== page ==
The World Court and the Geneva Protocol

January 24, 1925

Report Outline
New Arguments Pro and Con
The Geneva Protocol
Present Status of the Geneva Protocol

The calling of a special session of the Senate immediately after March 4 to consider and take final action upon the Harding-Coolidge recommendation for American participation in the World Court is “being urged by organizations supporting the Court and is believed to fee under serious consideration by President Coolidge. The President is given power by the Constitution (Art. II Sec. 3) “on extraordinary occasions, (to) convene both Houses, or either of them”. New senators will be sworn in March 4, and the Senate will meet in extra session on that date, in any case, to confirm such nominations as the President may submit, including Cabinet officers. These March 4 sessions have frequently been extended to include consideration of other natters before the Senate and on eight occasions in the past the Senate has been called into separate session on other dates.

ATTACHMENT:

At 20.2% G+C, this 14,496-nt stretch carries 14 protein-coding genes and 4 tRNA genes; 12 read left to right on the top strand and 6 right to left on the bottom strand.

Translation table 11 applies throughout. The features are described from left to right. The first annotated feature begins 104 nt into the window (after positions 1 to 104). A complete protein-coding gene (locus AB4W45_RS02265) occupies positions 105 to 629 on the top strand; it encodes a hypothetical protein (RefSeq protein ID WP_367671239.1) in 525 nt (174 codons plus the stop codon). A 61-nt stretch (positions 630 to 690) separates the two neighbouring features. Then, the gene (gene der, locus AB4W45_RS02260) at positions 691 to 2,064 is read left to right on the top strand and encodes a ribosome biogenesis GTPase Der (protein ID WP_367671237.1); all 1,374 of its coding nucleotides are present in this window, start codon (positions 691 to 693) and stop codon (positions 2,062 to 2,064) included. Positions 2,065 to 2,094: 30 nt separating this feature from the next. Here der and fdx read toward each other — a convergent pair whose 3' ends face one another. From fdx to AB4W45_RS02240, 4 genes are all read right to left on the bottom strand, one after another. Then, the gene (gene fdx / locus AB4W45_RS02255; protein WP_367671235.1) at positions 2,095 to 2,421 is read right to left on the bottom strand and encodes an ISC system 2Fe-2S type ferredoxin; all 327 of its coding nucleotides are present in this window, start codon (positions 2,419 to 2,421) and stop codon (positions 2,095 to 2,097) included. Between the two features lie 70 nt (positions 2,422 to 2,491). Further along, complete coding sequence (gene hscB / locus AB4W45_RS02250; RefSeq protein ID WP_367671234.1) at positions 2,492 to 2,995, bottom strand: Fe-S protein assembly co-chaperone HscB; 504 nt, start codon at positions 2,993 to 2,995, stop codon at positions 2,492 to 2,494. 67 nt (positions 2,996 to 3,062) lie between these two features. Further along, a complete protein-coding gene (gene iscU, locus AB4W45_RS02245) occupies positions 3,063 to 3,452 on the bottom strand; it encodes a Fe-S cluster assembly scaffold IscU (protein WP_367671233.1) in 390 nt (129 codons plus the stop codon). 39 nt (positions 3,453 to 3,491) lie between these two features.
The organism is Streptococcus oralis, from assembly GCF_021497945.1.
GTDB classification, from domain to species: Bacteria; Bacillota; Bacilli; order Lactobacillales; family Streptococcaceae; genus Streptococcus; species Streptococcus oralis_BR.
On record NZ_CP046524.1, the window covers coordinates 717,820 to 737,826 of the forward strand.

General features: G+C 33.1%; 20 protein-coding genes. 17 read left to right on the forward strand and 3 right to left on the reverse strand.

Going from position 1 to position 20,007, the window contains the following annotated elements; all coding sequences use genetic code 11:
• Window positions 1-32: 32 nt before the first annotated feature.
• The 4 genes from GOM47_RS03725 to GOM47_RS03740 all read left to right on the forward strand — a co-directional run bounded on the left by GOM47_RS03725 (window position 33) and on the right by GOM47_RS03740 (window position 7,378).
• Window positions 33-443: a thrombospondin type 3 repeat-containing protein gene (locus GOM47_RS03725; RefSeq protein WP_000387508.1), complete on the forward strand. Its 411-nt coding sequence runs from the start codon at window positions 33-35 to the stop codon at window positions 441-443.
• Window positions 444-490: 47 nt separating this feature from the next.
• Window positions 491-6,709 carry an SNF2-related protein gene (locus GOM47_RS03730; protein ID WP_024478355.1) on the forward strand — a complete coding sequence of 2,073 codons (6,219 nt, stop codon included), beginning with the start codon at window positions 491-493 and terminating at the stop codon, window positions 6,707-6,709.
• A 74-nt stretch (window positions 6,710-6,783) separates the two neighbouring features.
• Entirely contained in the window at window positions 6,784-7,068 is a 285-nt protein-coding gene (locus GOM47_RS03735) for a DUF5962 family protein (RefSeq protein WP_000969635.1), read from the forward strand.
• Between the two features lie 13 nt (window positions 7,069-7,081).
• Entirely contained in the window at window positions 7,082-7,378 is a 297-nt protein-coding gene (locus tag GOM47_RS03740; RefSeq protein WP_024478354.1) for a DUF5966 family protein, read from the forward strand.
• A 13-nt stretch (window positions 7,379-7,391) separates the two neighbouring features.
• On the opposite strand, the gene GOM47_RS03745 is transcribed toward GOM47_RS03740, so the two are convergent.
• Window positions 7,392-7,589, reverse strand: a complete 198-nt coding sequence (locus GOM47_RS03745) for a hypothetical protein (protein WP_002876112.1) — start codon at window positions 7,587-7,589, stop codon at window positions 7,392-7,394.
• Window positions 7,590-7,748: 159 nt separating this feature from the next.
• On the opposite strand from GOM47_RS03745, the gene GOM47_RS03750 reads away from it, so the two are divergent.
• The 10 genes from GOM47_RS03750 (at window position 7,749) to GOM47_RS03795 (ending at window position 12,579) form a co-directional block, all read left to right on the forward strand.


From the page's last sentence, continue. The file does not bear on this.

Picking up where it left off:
Senator Jones of Washington, Republican whip of the Senate, was the first to recommend a special session for consideration of the World Court proposal.

“By calling such a session,” he said, “President Coolidge would be seeking merely to carry out. the pledge contained in the Republican platform that adherence should be given by the United States to the World Court with certain reservations.”

ISSUE TRACKER for Related Reports
World Court
Jun. 17, 1959  World Court and International Law
Jul. 25, 1929  The Kellogg Treaty and the World Court
Dec. 26, 1925  Decisions and Sanctions of the World Court
Dec. 14, 1925  The Senate and the World Court
Jan. 24, 1925  The World Court and the Geneva Protocol
Dec. 31, 1923  The Permanent Court of International Justice
International Law and Agreements